Matariki celebration at marae

Hakatere Marae committee members from left Liz Carrick, Ellie Smith, Rana Kohunui and Brenda Leonard.

Hakatere Marae is planning an evening of entertainment, food, laughter and star gazing to celebrate Matariki, and everyone is invited.

Matariki is the Maori name for the cluster of stars also known as the Pleiades which rises in midwinter and signals the Maori New Year.

Hakatere Marae committee member Brenda Leonard said the celebration named Matariki o Te Tau will be the marae’s first public observation of Matariki.

“We are holding our celebration on Saturday June 18, from 3pm to 7pm, there will be entertainment, a night market and kai stalls honouring everything Matariki is about.”

The event is free to attend and the entire community is welcome.

Finding something to eat on the night won’t be a problem as the marae has been inundated with people interested in having a stall at the event but more volunteers to help out would be appreciated.

There will be a variety of live entertainment led by local band Pacific Tribal.

Committee member Liz Carrick said students from schools will be giving away seeds, “that is one of the elements of Matariki, which is about the planting and regrowth for next year.”

The astronomy club will also be there with their telescopes so people can view the stars.

Committee member Ellie Smith said Matariki is about “acknowledging the past, celebrating the present and planing for the future.”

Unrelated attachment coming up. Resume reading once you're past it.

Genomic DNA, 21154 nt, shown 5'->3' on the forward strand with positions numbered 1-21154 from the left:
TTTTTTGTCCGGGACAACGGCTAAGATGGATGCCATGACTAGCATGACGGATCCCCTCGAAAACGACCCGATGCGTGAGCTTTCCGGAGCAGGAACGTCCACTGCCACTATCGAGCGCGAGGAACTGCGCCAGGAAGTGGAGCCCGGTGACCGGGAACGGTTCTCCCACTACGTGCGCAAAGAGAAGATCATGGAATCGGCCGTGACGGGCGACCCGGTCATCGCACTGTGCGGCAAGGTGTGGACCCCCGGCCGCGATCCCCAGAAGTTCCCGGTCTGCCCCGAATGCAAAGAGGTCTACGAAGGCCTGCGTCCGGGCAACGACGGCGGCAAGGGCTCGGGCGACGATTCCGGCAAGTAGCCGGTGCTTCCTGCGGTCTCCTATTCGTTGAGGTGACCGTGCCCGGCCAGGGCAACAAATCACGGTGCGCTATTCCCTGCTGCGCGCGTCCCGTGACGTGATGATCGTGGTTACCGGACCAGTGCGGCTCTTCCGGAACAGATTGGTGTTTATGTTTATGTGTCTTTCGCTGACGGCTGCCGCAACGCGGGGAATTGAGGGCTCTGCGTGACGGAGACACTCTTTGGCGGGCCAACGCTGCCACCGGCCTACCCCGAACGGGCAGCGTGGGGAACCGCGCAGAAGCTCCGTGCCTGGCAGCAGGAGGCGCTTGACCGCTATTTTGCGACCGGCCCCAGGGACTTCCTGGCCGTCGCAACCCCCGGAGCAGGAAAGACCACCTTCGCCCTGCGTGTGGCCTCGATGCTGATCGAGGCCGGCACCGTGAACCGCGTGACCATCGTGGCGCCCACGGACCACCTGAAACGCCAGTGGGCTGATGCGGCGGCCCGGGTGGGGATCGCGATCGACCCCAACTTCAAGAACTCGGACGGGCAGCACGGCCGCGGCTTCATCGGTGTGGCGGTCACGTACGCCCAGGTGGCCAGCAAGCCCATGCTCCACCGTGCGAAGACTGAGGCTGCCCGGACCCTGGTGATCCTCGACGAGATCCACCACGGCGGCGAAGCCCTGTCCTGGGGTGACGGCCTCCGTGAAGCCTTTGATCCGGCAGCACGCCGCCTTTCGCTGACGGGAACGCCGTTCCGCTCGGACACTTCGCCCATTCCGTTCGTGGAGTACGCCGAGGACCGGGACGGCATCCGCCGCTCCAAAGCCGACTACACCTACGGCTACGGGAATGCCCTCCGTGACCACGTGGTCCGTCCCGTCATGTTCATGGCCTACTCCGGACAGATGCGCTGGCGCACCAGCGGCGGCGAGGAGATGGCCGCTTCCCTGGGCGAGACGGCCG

When the Matariki public holiday was announced last year the committee decided to organise the event.

“Last year we knew that Matariki was becoming a public holiday so it was important for us to kick off something so people were educated and knew what Matariki actually is,” Ellie said.

“So when we go into the public holiday this year people are taking the time to celebrate and come together with families and enjoy the time and start planning their goals and aspirations together as a whanau.”

The event will be held on the weekend before the official Matariki public holiday.

“We are doing it on the 18th rather than the weekend the nation is celebrating it, so we get as many people as possible. A lot of people may use the three day weekend to go and visit whanau in different parts of New Zealand. This gives us the opportunity to celebrate it here as a small community,” Liz said.

“This is also an opportunity for people to visit our marae who haven’t been here before, it’s an opening up of our house for everybody to be apart of, because it is everyone’s as a community marae.”

-By Daniel Tobin